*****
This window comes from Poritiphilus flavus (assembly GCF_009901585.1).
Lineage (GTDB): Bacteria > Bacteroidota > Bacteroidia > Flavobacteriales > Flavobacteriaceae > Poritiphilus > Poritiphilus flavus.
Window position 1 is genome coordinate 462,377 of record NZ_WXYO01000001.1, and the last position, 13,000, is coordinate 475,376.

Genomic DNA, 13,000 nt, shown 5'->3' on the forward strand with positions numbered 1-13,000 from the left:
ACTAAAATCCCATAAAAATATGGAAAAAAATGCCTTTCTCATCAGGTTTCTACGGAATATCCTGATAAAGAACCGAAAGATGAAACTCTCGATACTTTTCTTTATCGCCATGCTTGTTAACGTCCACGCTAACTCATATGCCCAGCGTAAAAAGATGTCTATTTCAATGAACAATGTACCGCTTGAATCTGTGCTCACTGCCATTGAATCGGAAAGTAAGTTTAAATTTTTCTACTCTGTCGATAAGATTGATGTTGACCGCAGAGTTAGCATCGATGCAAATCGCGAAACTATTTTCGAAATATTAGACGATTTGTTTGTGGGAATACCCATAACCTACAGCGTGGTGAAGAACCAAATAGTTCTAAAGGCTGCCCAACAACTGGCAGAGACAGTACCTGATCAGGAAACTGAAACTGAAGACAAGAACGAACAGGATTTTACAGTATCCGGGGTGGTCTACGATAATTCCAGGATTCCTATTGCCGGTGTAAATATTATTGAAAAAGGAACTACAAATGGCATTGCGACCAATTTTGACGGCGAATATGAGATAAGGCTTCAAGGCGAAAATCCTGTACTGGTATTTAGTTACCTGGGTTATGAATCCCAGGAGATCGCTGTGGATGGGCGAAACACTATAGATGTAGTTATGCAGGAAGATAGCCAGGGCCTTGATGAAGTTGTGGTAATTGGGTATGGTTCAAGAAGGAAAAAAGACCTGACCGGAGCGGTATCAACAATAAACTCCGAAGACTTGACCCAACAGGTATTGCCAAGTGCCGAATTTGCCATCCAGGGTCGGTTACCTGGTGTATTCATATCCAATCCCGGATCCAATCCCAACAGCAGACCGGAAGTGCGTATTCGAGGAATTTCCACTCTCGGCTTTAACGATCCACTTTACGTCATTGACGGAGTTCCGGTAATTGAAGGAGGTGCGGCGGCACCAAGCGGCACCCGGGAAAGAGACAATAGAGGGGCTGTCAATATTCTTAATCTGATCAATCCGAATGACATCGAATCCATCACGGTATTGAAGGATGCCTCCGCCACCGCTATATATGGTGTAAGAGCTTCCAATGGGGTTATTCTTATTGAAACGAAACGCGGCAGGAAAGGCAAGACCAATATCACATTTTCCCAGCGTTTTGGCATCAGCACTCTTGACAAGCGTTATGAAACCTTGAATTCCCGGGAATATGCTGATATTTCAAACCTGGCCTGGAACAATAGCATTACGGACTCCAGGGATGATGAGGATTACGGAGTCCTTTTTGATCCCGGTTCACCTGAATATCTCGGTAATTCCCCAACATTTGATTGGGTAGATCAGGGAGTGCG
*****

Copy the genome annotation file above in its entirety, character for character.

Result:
This window comes from Poritiphilus flavus (assembly GCF_009901585.1).
Lineage (GTDB): Bacteria > Bacteroidota > Bacteroidia > Flavobacteriales > Flavobacteriaceae > Poritiphilus > Poritiphilus flavus.
Window position 1 is genome coordinate 462,377 of record NZ_WXYO01000001.1, and the last position, 13,000, is coordinate 475,376.

Genomic DNA, 13,000 nt, shown 5'->3' on the forward strand with positions numbered 1-13,000 from the left:
ACTAAAATCCCATAAAAATATGGAAAAAAATGCCTTTCTCATCAGGTTTCTACGGAATATCCTGATAAAGAACCGAAAGATGAAACTCTCGATACTTTTCTTTATCGCCATGCTTGTTAACGTCCACGCTAACTCATATGCCCAGCGTAAAAAGATGTCTATTTCAATGAACAATGTACCGCTTGAATCTGTGCTCACTGCCATTGAATCGGAAAGTAAGTTTAAATTTTTCTACTCTGTCGATAAGATTGATGTTGACCGCAGAGTTAGCATCGATGCAAATCGCGAAACTATTTTCGAAATATTAGACGATTTGTTTGTGGGAATACCCATAACCTACAGCGTGGTGAAGAACCAAATAGTTCTAAAGGCTGCCCAACAACTGGCAGAGACAGTACCTGATCAGGAAACTGAAACTGAAGACAAGAACGAACAGGATTTTACAGTATCCGGGGTGGTCTACGATAATTCCAGGATTCCTATTGCCGGTGTAAATATTATTGAAAAAGGAACTACAAATGGCATTGCGACCAATTTTGACGGCGAATATGAGATAAGGCTTCAAGGCGAAAATCCTGTACTGGTATTTAGTTACCTGGGTTATGAATCCCAGGAGATCGCTGTGGATGGGCGAAACACTATAGATGTAGTTATGCAGGAAGATAGCCAGGGCCTTGATGAAGTTGTGGTAATTGGGTATGGTTCAAGAAGGAAAAAAGACCTGACCGGAGCGGTATCAACAATAAACTCCGAAGACTTGACCCAACAGGTATTGCCAAGTGCCGAATTTGCCATCCAGGGTCGGTTACCTGGTGTATTCATATCCAATCCCGGATCCAATCCCAACAGCAGACCGGAAGTGCGTATTCGAGGAATTTCCACTCTCGGCTTTAACGATCCACTTTACGTCATTGACGGAGTTCCGGTAATTGAAGGAGGTGCGGCGGCACCAAGCGGCACCCGGGAAAGAGACAATAGAGGGGCTGTCAATATTCTTAATCTGATCAATCCGAATGACATCGAATCCATCACGGTATTGAAGGATGCCTCCGCCACCGCTATATATGGTGTAAGAGCTTCCAATGGGGTTATTCTTATTGAAACGAAACGCGGCAGGAAAGGCAAGACCAATATCACATTTTCCCAGCGTTTTGGCATCAGCACTCTTGACAAGCGTTATGAAACCTTGAATTCCCGGGAATATGCTGATATTTCAAACCTGGCCTGGAACAATAGCATTACGGACTCCAGGGATGATGAGGATTACGGAGTCCTTTTTGATCCCGGTTCACCTGAATATCTCGGTAATTCCCCAACATTTGATTGGGTAGATCAGGGAGTGCG